Friday, April 18, 2014

A Replacement Hermeneutic & An Individualist Soteriology: Parts I & II

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Justice and Faith: Surveying the Lay of the Land 

The Centre for Philosophy, Religion, and Social Ethics, the Centre for Community Based Research, and the Christian Reformed Church of Canada, are currently partnering in an exciting research project entitled, “Justice and Faith: Individual Spirituality and Social Responsibility in the Christian Reformed Church of Canada.” This article is a contribution to the project's literature review, a collective document where researchers compile findings from recent scholarship, trace emerging themes, and highlight points of dialogue between different authors. Through the review of academic and popular sources, the research team has already shed light on issues that are defining trends. This is the third of three articles (see the first and second) written by three graduate research assistants working on the project, which contains some preliminary reflections on the literature reviewed to date.

by Isaiah Boronka

In the Literature Review two biblical/theological themes surfaced in an attempt to explain the bifurcation of faith and justice, especially in contemporary north american evangelicalism. These two themes are:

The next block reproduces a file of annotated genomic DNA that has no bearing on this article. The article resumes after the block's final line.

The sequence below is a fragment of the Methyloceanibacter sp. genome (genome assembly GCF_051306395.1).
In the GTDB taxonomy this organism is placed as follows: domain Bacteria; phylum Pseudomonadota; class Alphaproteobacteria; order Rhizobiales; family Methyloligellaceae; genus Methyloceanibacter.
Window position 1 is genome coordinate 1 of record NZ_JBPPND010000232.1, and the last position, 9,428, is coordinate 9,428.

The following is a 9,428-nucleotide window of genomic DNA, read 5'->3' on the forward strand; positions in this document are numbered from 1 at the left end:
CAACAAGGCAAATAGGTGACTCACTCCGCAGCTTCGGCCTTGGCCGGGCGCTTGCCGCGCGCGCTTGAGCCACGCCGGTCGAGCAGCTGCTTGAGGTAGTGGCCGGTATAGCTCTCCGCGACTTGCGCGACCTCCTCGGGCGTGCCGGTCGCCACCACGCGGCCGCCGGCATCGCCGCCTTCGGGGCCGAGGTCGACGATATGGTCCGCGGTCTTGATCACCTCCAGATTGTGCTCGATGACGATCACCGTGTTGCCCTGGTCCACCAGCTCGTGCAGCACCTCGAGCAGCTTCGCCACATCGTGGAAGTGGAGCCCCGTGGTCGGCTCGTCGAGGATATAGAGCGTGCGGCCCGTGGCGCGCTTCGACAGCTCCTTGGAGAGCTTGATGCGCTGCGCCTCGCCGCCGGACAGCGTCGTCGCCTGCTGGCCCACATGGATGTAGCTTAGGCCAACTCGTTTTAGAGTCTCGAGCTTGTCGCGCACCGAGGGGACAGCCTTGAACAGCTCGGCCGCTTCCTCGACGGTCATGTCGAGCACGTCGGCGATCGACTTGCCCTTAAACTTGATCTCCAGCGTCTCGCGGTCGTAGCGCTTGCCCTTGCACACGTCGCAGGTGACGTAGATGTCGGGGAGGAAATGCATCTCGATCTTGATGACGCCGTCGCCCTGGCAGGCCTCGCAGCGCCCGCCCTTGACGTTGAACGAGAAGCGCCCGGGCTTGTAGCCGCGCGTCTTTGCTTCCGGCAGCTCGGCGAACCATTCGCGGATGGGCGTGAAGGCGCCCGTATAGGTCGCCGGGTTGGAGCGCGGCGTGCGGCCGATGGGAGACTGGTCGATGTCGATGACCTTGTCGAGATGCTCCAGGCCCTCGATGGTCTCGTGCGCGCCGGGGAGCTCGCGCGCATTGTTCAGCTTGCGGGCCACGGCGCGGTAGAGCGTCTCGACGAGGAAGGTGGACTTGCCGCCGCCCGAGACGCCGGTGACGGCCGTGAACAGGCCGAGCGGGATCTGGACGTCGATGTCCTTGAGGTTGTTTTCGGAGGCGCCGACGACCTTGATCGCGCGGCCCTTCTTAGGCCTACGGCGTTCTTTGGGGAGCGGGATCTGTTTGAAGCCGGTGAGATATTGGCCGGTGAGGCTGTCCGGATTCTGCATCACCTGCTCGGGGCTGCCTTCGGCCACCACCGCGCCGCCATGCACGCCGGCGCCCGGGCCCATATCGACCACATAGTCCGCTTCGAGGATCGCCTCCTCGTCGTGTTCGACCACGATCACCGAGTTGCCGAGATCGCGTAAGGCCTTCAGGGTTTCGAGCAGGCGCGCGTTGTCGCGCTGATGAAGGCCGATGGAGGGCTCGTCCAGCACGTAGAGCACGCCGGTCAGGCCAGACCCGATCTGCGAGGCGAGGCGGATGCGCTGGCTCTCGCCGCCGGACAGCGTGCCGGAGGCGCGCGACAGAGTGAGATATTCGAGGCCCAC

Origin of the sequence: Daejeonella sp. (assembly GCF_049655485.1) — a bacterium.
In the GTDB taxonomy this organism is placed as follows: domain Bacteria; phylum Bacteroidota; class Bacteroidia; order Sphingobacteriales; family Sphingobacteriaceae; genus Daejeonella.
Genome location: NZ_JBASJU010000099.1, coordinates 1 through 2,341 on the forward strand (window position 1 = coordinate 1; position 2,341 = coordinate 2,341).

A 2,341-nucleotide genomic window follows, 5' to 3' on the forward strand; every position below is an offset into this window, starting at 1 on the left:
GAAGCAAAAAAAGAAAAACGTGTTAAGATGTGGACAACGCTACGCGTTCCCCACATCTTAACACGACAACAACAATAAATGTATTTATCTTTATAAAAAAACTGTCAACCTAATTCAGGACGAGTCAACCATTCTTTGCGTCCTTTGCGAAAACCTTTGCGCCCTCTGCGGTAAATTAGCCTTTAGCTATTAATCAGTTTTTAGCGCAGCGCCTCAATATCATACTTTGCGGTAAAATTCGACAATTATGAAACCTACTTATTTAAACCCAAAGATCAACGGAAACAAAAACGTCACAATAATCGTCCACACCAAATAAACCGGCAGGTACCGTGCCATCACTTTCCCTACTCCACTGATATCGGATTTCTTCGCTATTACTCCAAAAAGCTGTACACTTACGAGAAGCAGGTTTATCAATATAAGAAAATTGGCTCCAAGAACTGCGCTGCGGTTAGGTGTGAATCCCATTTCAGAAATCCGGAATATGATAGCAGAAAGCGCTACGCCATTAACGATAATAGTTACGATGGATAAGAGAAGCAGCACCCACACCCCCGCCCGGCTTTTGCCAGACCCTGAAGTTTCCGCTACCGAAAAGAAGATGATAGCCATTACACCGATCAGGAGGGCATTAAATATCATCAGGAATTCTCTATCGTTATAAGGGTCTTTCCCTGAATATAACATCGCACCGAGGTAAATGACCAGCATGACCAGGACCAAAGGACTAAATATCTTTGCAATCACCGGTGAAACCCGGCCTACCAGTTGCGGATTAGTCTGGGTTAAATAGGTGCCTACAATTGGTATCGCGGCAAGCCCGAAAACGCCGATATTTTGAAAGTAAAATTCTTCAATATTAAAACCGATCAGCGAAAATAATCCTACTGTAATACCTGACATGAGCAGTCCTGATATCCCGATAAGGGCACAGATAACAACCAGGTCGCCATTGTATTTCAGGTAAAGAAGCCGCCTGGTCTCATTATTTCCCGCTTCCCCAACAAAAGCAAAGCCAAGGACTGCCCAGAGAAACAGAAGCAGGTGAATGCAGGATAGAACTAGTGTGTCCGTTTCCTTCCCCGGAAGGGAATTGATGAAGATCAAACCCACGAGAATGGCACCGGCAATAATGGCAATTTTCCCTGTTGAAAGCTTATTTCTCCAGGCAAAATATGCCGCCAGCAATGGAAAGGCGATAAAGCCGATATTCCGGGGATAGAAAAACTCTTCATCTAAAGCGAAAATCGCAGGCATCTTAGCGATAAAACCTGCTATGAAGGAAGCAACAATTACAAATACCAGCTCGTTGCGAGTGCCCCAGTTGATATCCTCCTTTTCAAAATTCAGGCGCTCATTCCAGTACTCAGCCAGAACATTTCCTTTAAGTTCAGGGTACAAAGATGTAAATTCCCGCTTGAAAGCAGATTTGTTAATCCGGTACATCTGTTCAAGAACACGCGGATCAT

1. An individualist soteriology 
  2. A replacement hermeneutic for the Old Testament 
The first theme, an individualist soteriology, suggests a view of salvation where the focus is on the individual and their relationship (often construed as legal - condemned or acquitted) with God. Here Jesus dies and rises again to save individuals as individuals from the consequences of sin. This kind of soteriology makes all sorts of social issues - stretching from church community, neighbourhood, civil society or the international community - not only secondary but incidental or even accidental.

It could be pictured like this:



In this view human community and the relationships therein are not intrinsic or essential to the gospel. Because of this concerns about social justice, even when taken seriously, are always then treated as less important or as a periphery issue precisely by how we think about what the gospel is.

The second theme, a replacement hermeneutic for the Old Testament, concerns how the relationship between Old and New Testaments is talked about. This hermeneutic suggests that the New Testament’s ‘Spiritual Message’ (salvation from slavery to sin, by grace apart from works) replaces the Old Testament’s ‘Social Message’ (salvation from actual slavery, exodus from egypt, jubilee and sabbath year, prophets).

It could be pictured like this:



Thus a replacement hermeneutic furthers a bifurcation between faith and justice by suggesting that the New Testament message of salvation is opposed to and replaces the Old Testament concerns for social justice (which are central to its presentation of YHWH as saviour and deliverer).